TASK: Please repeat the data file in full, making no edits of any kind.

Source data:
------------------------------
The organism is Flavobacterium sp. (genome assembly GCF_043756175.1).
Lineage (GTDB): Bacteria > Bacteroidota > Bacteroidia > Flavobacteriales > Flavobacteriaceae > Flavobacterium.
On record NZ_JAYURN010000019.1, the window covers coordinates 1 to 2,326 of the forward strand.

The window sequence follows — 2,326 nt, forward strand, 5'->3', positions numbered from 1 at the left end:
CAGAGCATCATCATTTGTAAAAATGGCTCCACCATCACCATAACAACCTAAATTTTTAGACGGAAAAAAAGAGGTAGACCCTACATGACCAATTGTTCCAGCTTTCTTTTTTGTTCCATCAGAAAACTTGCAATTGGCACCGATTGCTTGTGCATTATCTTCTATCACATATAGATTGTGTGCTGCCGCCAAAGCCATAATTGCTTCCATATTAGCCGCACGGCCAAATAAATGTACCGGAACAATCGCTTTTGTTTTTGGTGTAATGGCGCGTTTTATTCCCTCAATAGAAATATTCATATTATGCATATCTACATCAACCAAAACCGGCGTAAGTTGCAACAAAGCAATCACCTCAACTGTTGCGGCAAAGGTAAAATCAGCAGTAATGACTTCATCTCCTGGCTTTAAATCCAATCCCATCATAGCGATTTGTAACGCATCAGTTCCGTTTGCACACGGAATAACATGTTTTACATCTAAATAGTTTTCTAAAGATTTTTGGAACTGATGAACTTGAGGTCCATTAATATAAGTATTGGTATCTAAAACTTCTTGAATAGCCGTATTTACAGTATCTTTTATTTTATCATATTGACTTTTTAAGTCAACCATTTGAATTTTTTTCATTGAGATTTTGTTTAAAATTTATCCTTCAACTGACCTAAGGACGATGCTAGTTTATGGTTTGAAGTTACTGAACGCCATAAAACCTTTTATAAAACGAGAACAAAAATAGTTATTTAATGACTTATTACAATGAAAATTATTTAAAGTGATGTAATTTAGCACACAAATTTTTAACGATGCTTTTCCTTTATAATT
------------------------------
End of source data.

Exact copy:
The organism is Flavobacterium sp. (genome assembly GCF_043756175.1).
Lineage (GTDB): Bacteria > Bacteroidota > Bacteroidia > Flavobacteriales > Flavobacteriaceae > Flavobacterium.
On record NZ_JAYURN010000019.1, the window covers coordinates 1 to 2,326 of the forward strand.

The window sequence follows — 2,326 nt, forward strand, 5'->3', positions numbered from 1 at the left end:
CAGAGCATCATCATTTGTAAAAATGGCTCCACCATCACCATAACAACCTAAATTTTTAGACGGAAAAAAAGAGGTAGACCCTACATGACCAATTGTTCCAGCTTTCTTTTTTGTTCCATCAGAAAACTTGCAATTGGCACCGATTGCTTGTGCATTATCTTCTATCACATATAGATTGTGTGCTGCCGCCAAAGCCATAATTGCTTCCATATTAGCCGCACGGCCAAATAAATGTACCGGAACAATCGCTTTTGTTTTTGGTGTAATGGCGCGTTTTATTCCCTCAATAGAAATATTCATATTATGCATATCTACATCAACCAAAACCGGCGTAAGTTGCAACAAAGCAATCACCTCAACTGTTGCGGCAAAGGTAAAATCAGCAGTAATGACTTCATCTCCTGGCTTTAAATCCAATCCCATCATAGCGATTTGTAACGCATCAGTTCCGTTTGCACACGGAATAACATGTTTTACATCTAAATAGTTTTCTAAAGATTTTTGGAACTGATGAACTTGAGGTCCATTAATATAAGTATTGGTATCTAAAACTTCTTGAATAGCCGTATTTACAGTATCTTTTATTTTATCATATTGACTTTTTAAGTCAACCATTTGAATTTTTTTCATTGAGATTTTGTTTAAAATTTATCCTTCAACTGACCTAAGGACGATGCTAGTTTATGGTTTGAAGTTACTGAACGCCATAAAACCTTTTATAAAACGAGAACAAAAATAGTTATTTAATGACTTATTACAATGAAAATTATTTAAAGTGATGTAATTTAGCACACAAATTTTTAACGATGCTTTTCCTTTATAATT